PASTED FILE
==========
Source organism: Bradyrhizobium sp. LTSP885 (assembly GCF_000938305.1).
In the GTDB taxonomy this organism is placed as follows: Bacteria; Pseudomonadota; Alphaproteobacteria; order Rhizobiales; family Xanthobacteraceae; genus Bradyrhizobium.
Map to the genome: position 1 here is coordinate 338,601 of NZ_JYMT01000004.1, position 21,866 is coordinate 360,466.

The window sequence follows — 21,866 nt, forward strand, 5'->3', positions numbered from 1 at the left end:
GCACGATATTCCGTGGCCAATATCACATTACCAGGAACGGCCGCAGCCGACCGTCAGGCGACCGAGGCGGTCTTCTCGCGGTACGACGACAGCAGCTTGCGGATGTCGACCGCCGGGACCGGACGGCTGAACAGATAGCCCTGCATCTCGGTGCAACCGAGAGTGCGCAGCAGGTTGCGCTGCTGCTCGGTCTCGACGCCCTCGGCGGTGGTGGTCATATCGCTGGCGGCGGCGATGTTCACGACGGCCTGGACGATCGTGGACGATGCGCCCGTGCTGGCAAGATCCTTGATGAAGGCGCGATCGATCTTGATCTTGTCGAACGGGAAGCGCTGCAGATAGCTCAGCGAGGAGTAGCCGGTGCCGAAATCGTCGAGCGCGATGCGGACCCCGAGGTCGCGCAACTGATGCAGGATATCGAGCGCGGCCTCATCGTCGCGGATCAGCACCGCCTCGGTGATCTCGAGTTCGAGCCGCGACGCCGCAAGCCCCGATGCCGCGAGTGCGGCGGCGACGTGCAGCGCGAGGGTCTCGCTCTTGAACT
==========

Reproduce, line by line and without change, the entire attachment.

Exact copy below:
Source organism: Bradyrhizobium sp. LTSP885 (assembly GCF_000938305.1).
In the GTDB taxonomy this organism is placed as follows: Bacteria; Pseudomonadota; Alphaproteobacteria; order Rhizobiales; family Xanthobacteraceae; genus Bradyrhizobium.
Map to the genome: position 1 here is coordinate 338,601 of NZ_JYMT01000004.1, position 21,866 is coordinate 360,466.

The window sequence follows — 21,866 nt, forward strand, 5'->3', positions numbered from 1 at the left end:
GCACGATATTCCGTGGCCAATATCACATTACCAGGAACGGCCGCAGCCGACCGTCAGGCGACCGAGGCGGTCTTCTCGCGGTACGACGACAGCAGCTTGCGGATGTCGACCGCCGGGACCGGACGGCTGAACAGATAGCCCTGCATCTCGGTGCAACCGAGAGTGCGCAGCAGGTTGCGCTGCTGCTCGGTCTCGACGCCCTCGGCGGTGGTGGTCATATCGCTGGCGGCGGCGATGTTCACGACGGCCTGGACGATCGTGGACGATGCGCCCGTGCTGGCAAGATCCTTGATGAAGGCGCGATCGATCTTGATCTTGTCGAACGGGAAGCGCTGCAGATAGCTCAGCGAGGAGTAGCCGGTGCCGAAATCGTCGAGCGCGATGCGGACCCCGAGGTCGCGCAACTGATGCAGGATATCGAGCGCGGCCTCATCGTCGCGGATCAGCACCGCCTCGGTGATCTCGAGTTCGAGCCGCGACGCCGCAAGCCCCGATGCCGCGAGTGCGGCGGCGACGTGCAGCGCGAGGGTCTCGCTCTTGAACT